NEW YORK — The stock market's bid to extend a brief upswing fell apart Thursday as prices tumbled in moderate trading.
Retail, auto, computer, drug and financial issues were among the major casualties.
The Dow Jones average of 30 industrials skidded 11.43 to 1,318.10, erasing most of its 17-point gain over the two previous sessions. The Dow Jones transportation average, which had soared 16.50 points Wednesday, gave back 9.71 to 686.33.
Declines overall led advances by about two to one on the New York Stock Exchange, whose composite index lost 0.92 to 108.57.
Volume Edges Down
Big Board volume totaled 90.60 million shares, against 94.88 million Wednesday.
Prices opened with a small gain but drifted into negative territory at mid-session, with the slide gaining momentum in the final hour.
The moderate gains earlier this week had sparked a debate on Wall Street as to whether the upturn, which was led by the blue chips and other market favorites, had staying power.
Some observers said it appeared that the so-called secondary stocks were joining with the large-capitalization issues in moving higher, which they considered a bullish sign.
But many analysts contended that the advance was little more than a technical rebound from the market's lackluster showing earlier this month.
"What we had over the prior two days was nothing more than an oversold, knee-jerk rally," asserted Alfred E. Goldman, vice president of A. G. Edwards & Sons in St. Louis. "Even a die-hard bull has to be disappointed that on only day three of a (upward) bounce, the market totally gave up the ship."
In terms of business fundamentals, investors remain frustrated that the economy has not yet shown signs of a substantial recovery from its sluggish performance in the first half of 1985, brokers said.
They said there was additional concern after the Commerce Department reported that new factory orders for durable goods fell 2.8% in July, the biggest drop since March. In a separate report, the Labor Department said consumer prices in July edged up 0.2% for the third consecutive month.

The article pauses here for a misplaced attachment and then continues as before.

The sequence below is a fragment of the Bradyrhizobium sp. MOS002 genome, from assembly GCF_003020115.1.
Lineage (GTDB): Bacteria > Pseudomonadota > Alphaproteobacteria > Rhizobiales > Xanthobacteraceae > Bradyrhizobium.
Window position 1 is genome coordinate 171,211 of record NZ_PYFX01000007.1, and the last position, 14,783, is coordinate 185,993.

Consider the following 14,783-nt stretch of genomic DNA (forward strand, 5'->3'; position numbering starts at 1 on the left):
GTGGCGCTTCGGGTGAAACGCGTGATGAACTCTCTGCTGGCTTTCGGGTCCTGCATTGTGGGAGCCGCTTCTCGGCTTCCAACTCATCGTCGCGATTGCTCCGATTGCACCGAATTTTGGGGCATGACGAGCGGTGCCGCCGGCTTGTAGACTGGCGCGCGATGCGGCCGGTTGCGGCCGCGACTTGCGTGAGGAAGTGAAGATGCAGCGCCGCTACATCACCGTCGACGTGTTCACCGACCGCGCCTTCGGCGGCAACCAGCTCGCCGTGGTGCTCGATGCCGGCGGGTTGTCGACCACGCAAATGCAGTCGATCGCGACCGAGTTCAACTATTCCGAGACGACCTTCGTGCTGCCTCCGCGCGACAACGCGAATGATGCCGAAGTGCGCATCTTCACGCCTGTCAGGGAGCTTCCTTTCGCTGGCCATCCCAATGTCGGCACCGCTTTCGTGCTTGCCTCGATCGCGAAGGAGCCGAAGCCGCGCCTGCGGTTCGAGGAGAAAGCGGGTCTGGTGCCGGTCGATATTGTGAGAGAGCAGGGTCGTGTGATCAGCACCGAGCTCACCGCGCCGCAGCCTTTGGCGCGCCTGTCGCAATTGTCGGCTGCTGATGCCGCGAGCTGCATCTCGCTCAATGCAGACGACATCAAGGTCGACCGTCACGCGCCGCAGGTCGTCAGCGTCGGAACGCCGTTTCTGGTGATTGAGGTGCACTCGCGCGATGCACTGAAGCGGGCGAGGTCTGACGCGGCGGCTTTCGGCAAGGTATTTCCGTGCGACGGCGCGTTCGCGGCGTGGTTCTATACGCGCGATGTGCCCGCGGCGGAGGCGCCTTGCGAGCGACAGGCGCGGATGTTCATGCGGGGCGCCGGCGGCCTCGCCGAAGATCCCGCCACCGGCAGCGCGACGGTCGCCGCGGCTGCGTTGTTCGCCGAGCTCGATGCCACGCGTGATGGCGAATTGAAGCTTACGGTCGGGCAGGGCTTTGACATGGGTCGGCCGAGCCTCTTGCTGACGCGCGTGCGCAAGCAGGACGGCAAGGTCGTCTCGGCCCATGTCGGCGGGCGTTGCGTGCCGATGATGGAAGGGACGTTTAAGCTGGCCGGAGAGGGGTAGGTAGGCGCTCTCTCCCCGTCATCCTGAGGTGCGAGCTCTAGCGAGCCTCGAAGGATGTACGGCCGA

Jack Eckerd jumped 4 to 30 1/2 and topped the NYSE's active list. The drugstore operator said Wednesday that it was considering selling the chain or merging with another company.
SCM rose 1 1/8 to 64 1/8 in heavy trading one day after receiving a $60-a-share takeover bid from the British company Hanson Trust PLC.
Aviall spurted 3 7/8 to 23. After the close, Aviall said it had agreed to be acquired by Ryder System for $25 a share. Ryder fell to 28 7/8.
On the downside, drug stocks were notable losers. Upjohn fell 2 1/2 to 106 3/8, Humana was off 1 1/8 at 30 3/8 and Pfizer lost 1 1/8 to 48 1/2.
Among the blue chips, International Business Machines dropped 1 3/4 to 126 5/8, General Motors fell 1 to 67 and International Paper lost 1 to 48 1/2.
Nationwide turnover in NYSE-listed issues, including trades in those stocks on regional exchanges and in the over-the-counter market, totaled 111.11 million shares.
Large blocks of 10,000 or more shares traded on the NYSE totaled 1,823, compared to 2,004 on Wednesday.
The Wilshire index of 5,000 equities closed at 1,939.071, down 15.397.
Standard & Poor's index of 400 industrials fell 2.15 to 208.07, and S&P's 500-stock composite index was down 1.80 to 187.36.
At the American Stock Exchange, the market-value index dropped 0.92 to 231.29.
On the Amex, Ozark Holdings climbed 7/8 to 12 as the most-active issue.
The NASDAQ composite index for the over-the-counter market closed at 296.85, down 0.80.
In the bond markets, prices were narrowly mixed as short-term interest rates generally dipped lower.
The market showed little reaction to the Federal Reserve's report of another increase in the nation's basic money supply.
The central bank said the money supply, called M1, rose $900 million in the week ended Aug. 12 to a seasonally adjusted average of $603.1 billion. The increase was in line with market expectations.
Short-Term Bonds Slip
In the secondary market for Treasury bonds, prices of short-term governments slipped 2/32 point, intermediate maturities were off 1/32 point and long-term issues were up 5/32 point, according to the investment firm of Salomon Bros. The movement of a full point is equivalent to a change of $10 in the price of a bond with a $1,000 face value.